What Role Can Carbon Capture Technology Play in Reducing Future CO2 Emissions?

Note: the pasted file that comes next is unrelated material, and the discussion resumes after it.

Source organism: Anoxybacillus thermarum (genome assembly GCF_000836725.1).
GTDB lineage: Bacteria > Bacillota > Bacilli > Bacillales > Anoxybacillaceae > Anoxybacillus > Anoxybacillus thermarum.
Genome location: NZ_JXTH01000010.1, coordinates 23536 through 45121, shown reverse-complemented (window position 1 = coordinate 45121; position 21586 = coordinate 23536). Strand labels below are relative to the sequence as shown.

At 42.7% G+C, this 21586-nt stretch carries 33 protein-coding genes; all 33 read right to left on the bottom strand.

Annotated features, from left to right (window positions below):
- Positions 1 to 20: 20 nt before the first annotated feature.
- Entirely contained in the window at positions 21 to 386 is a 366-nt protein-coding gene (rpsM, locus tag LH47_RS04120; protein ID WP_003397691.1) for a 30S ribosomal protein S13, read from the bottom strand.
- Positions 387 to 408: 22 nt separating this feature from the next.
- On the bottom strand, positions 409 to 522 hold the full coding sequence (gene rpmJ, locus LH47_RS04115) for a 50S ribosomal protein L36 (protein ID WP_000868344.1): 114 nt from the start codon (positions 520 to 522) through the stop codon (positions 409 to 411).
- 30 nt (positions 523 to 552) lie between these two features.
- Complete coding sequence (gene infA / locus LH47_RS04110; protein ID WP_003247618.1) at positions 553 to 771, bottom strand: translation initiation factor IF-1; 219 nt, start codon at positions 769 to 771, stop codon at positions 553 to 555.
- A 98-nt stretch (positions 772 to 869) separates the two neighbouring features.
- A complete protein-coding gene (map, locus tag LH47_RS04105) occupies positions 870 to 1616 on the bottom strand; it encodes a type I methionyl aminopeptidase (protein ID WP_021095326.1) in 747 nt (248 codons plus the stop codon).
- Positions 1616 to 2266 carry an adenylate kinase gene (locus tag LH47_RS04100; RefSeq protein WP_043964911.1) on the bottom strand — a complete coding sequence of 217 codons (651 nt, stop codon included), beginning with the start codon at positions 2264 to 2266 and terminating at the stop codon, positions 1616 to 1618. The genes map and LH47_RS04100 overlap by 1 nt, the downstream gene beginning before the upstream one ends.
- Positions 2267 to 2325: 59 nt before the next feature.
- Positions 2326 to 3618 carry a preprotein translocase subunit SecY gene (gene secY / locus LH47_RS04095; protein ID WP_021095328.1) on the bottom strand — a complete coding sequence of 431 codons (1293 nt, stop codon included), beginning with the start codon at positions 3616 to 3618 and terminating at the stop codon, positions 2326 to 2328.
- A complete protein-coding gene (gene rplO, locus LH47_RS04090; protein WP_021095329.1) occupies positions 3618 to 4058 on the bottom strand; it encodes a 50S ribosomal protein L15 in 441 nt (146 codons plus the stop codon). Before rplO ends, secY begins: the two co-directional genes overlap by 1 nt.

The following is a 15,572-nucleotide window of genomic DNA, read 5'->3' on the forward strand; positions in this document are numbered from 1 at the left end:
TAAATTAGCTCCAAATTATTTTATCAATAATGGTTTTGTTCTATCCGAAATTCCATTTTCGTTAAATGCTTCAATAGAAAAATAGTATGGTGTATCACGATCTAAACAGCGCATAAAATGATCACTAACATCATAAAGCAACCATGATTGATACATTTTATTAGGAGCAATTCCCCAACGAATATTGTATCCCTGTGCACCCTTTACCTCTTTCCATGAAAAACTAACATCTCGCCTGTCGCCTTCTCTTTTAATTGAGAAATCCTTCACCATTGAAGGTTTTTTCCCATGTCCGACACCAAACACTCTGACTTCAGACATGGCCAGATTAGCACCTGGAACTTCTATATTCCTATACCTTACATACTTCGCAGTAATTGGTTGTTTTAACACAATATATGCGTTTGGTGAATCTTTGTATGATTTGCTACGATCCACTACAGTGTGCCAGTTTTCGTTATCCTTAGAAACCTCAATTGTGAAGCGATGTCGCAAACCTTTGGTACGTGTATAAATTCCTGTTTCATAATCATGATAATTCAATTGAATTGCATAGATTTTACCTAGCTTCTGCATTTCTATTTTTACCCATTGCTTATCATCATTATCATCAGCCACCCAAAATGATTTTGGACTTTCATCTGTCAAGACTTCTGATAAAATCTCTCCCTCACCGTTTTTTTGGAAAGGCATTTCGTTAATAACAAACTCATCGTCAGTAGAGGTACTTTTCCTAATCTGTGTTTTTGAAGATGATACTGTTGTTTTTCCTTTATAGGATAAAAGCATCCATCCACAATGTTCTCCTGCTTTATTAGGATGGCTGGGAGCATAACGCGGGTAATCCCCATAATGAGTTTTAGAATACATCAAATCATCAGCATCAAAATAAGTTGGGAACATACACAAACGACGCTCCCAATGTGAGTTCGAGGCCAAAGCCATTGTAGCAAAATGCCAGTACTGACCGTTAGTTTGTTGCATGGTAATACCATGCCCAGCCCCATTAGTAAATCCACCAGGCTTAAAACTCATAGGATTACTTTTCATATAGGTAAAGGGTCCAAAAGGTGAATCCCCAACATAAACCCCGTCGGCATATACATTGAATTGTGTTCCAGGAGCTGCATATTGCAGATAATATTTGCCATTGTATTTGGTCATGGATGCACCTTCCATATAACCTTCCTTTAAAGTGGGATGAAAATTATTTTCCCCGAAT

2016 will surely be the hottest year since records began in the 19th century. The increase will be very close to the target set in the Paris Agreement to avoid an increase in global temperature by 1.5 °C. Average temperatures in 2016 have risen to 1.2 °C above what they were before the industrial revolution. The dilemma facing the world today, in view of these data, becomes even more urgent: How to reduce greenhouse gas emissions from fossil fuels, accepting that their demand will continue to exist in the coming decades? In the energy sector, many solutions have been proposed to completely replace fossil fuels for electricity generation, such as massive deployment of renewable energy generation and increased energy efficiency. There are many restrictions, however, to achieve this result in the medium term, ranging from technological limitations in the massive deployment of energy efficiency and renewable energies, to the political economy of countries that are unlikely to reduce their oil production And carboniferous as long as demand exists. Carbon capture and storage (CCS) offers an alternative to mitigate CO2 emissions from fossil fuel power plants, considering that, given current and future energy needs, the operation of these plants will continue in the coming years. CAC could mitigate up to 90% of the carbon dioxide emitted by the use of fossil fuels in electricity generation and industrial processes. Additionally, the use of CAC with renewable biomass is one of the few carbon reduction technologies that can be used in a "carbon-negative" mode. If biomass from fuelwood crops were used, carbon could be absorbed and simultaneously generate electricity. CCS, therefore, is a viable alternative to solve the dilemma of reducing emissions while satisfying the growing energy needs of the world.